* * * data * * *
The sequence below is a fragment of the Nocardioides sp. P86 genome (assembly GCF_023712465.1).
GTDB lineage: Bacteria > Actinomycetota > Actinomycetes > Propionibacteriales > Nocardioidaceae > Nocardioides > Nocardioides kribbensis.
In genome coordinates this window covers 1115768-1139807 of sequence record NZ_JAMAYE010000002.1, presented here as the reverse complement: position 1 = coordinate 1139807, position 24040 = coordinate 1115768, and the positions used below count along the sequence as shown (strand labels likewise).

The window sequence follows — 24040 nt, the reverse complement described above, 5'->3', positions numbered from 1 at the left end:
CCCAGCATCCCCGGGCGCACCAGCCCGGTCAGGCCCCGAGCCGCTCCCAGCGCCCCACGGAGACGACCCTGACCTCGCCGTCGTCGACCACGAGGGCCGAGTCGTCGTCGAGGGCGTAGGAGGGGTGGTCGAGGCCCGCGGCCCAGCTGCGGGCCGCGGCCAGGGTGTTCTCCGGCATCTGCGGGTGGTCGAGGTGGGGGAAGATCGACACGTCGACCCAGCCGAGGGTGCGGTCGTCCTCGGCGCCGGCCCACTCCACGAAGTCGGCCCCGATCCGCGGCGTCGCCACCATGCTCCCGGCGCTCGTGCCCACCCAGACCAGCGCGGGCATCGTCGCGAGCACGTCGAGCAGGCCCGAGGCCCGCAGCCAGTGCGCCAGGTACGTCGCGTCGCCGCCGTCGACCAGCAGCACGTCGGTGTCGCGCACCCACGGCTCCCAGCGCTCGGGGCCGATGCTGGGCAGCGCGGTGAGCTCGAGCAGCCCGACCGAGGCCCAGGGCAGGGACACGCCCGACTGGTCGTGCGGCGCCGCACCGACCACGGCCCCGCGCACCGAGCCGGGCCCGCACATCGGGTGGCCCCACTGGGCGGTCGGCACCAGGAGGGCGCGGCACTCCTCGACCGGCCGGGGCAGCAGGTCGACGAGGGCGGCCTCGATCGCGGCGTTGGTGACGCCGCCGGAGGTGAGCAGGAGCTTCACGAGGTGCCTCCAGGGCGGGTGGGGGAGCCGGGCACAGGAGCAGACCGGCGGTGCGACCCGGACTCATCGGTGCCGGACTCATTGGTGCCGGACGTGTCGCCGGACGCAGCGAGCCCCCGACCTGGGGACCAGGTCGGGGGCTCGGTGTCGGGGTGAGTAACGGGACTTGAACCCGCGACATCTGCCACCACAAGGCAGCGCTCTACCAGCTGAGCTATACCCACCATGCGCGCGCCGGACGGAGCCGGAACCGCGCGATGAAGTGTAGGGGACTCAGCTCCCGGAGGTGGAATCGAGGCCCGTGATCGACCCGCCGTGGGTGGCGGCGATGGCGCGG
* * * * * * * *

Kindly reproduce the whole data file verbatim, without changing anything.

The sequence below is a fragment of the Nocardioides sp. P86 genome (assembly GCF_023712465.1).
GTDB lineage: Bacteria > Actinomycetota > Actinomycetes > Propionibacteriales > Nocardioidaceae > Nocardioides > Nocardioides kribbensis.
In genome coordinates this window covers 1115768-1139807 of sequence record NZ_JAMAYE010000002.1, presented here as the reverse complement: position 1 = coordinate 1139807, position 24040 = coordinate 1115768, and the positions used below count along the sequence as shown (strand labels likewise).

The window sequence follows — 24040 nt, the reverse complement described above, 5'->3', positions numbered from 1 at the left end:
CCCAGCATCCCCGGGCGCACCAGCCCGGTCAGGCCCCGAGCCGCTCCCAGCGCCCCACGGAGACGACCCTGACCTCGCCGTCGTCGACCACGAGGGCCGAGTCGTCGTCGAGGGCGTAGGAGGGGTGGTCGAGGCCCGCGGCCCAGCTGCGGGCCGCGGCCAGGGTGTTCTCCGGCATCTGCGGGTGGTCGAGGTGGGGGAAGATCGACACGTCGACCCAGCCGAGGGTGCGGTCGTCCTCGGCGCCGGCCCACTCCACGAAGTCGGCCCCGATCCGCGGCGTCGCCACCATGCTCCCGGCGCTCGTGCCCACCCAGACCAGCGCGGGCATCGTCGCGAGCACGTCGAGCAGGCCCGAGGCCCGCAGCCAGTGCGCCAGGTACGTCGCGTCGCCGCCGTCGACCAGCAGCACGTCGGTGTCGCGCACCCACGGCTCCCAGCGCTCGGGGCCGATGCTGGGCAGCGCGGTGAGCTCGAGCAGCCCGACCGAGGCCCAGGGCAGGGACACGCCCGACTGGTCGTGCGGCGCCGCACCGACCACGGCCCCGCGCACCGAGCCGGGCCCGCACATCGGGTGGCCCCACTGGGCGGTCGGCACCAGGAGGGCGCGGCACTCCTCGACCGGCCGGGGCAGCAGGTCGACGAGGGCGGCCTCGATCGCGGCGTTGGTGACGCCGCCGGAGGTGAGCAGGAGCTTCACGAGGTGCCTCCAGGGCGGGTGGGGGAGCCGGGCACAGGAGCAGACCGGCGGTGCGACCCGGACTCATCGGTGCCGGACTCATTGGTGCCGGACGTGTCGCCGGACGCAGCGAGCCCCCGACCTGGGGACCAGGTCGGGGGCTCGGTGTCGGGGTGAGTAACGGGACTTGAACCCGCGACATCTGCCACCACAAGGCAGCGCTCTACCAGCTGAGCTATACCCACCATGCGCGCGCCGGACGGAGCCGGAACCGCGCGATGAAGTGTAGGGGACTCAGCTCCCGGAGGTGGAATCGAGGCCCGTGATCGACCCGCCGTGGGTGGCGGCGATGGCGCGG